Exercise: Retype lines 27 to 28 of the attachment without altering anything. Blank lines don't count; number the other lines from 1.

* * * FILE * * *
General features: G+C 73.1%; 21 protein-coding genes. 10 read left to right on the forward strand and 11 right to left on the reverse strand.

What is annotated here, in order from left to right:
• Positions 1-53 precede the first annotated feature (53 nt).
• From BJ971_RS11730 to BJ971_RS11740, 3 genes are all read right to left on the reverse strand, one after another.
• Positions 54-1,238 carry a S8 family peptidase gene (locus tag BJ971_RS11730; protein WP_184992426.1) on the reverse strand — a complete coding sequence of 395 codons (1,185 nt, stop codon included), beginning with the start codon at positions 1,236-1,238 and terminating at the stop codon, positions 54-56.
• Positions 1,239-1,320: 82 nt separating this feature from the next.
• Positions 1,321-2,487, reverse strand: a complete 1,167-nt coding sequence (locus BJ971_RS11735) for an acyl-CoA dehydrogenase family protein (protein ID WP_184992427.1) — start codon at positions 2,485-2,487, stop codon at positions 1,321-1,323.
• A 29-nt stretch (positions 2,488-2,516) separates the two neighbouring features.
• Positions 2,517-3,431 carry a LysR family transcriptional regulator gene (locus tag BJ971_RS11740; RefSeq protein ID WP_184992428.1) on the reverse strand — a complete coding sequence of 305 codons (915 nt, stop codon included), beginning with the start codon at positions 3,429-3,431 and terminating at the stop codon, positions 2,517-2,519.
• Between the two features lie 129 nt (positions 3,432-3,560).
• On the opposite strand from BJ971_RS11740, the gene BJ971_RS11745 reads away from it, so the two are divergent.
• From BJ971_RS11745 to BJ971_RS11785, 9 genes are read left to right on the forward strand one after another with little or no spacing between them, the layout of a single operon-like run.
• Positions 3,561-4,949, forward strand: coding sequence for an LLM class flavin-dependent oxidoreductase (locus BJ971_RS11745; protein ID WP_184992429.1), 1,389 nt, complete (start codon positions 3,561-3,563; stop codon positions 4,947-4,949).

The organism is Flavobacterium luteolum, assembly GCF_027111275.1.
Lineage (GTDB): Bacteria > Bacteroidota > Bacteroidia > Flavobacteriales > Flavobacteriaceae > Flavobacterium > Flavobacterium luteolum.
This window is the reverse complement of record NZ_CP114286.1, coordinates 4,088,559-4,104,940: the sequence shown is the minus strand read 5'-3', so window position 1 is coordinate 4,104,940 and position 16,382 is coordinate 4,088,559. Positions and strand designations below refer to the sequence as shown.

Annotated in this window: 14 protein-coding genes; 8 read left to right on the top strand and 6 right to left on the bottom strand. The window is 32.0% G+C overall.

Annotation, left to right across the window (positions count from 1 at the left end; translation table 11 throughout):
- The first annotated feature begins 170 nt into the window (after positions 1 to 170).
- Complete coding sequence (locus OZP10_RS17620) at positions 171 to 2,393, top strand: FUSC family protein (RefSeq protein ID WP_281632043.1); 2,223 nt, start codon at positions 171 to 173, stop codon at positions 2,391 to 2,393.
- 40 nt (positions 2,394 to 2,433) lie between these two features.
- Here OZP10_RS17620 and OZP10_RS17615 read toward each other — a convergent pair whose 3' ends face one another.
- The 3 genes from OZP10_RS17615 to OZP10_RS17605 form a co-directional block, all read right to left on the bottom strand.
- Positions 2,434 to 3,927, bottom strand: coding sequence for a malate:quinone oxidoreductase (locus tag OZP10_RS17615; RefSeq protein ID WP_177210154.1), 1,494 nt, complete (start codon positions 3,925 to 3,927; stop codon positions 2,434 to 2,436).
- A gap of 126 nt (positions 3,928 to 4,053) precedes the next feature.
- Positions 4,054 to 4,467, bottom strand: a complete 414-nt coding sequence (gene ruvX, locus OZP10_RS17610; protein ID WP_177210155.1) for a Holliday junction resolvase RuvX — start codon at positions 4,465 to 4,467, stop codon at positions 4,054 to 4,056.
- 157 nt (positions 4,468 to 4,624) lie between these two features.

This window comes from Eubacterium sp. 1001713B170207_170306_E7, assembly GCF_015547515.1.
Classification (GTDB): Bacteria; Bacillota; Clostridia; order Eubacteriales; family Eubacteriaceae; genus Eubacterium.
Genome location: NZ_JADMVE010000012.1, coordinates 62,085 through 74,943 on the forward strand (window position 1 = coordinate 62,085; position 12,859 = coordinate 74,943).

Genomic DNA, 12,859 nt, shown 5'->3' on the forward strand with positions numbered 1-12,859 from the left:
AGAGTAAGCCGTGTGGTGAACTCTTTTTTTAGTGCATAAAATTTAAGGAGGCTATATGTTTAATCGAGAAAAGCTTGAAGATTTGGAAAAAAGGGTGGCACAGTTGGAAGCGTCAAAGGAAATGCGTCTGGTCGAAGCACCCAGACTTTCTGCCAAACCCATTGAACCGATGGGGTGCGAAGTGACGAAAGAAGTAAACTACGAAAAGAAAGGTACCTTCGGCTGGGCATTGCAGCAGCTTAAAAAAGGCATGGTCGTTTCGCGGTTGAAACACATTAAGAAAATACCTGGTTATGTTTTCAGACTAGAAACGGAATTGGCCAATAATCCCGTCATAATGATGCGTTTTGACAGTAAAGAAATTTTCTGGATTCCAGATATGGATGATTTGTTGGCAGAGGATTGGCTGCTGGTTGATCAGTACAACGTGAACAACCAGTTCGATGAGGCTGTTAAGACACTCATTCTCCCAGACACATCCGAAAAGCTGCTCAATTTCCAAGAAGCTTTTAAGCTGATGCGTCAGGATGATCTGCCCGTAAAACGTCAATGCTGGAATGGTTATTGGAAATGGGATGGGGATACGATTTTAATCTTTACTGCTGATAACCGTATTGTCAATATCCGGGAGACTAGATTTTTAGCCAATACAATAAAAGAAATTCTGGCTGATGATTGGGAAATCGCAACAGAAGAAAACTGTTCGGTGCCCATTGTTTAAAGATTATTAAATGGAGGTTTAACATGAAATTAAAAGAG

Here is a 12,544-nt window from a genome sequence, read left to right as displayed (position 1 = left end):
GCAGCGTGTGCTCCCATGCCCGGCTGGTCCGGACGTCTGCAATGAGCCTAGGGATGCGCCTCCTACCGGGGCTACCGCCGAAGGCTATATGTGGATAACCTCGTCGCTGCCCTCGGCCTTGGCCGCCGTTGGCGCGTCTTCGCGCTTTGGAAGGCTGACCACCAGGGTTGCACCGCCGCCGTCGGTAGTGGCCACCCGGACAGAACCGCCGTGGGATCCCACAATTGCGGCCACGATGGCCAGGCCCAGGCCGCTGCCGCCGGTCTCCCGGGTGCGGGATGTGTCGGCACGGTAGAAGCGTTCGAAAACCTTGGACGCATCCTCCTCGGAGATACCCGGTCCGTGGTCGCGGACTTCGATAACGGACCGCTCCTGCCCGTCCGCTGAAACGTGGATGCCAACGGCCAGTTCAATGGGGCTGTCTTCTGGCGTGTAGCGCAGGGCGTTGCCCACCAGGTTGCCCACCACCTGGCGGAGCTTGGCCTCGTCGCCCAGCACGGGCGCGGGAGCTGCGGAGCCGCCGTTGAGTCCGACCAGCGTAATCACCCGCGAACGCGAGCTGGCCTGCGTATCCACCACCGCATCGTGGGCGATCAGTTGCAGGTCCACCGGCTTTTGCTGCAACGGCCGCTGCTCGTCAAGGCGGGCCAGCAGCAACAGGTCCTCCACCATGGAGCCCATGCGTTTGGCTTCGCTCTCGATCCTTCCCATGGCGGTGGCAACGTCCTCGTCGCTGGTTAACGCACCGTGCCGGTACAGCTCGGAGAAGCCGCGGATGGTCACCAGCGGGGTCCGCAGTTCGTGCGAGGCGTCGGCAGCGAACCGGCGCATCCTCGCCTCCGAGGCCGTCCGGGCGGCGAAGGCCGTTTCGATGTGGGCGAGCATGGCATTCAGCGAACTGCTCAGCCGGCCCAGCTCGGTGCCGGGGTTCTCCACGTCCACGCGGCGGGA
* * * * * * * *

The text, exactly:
- 157 nt (positions 4,468 to 4,624) lie between these two features.

This window comes from Eubacterium sp. 1001713B170207_170306_E7, assembly GCF_015547515.1.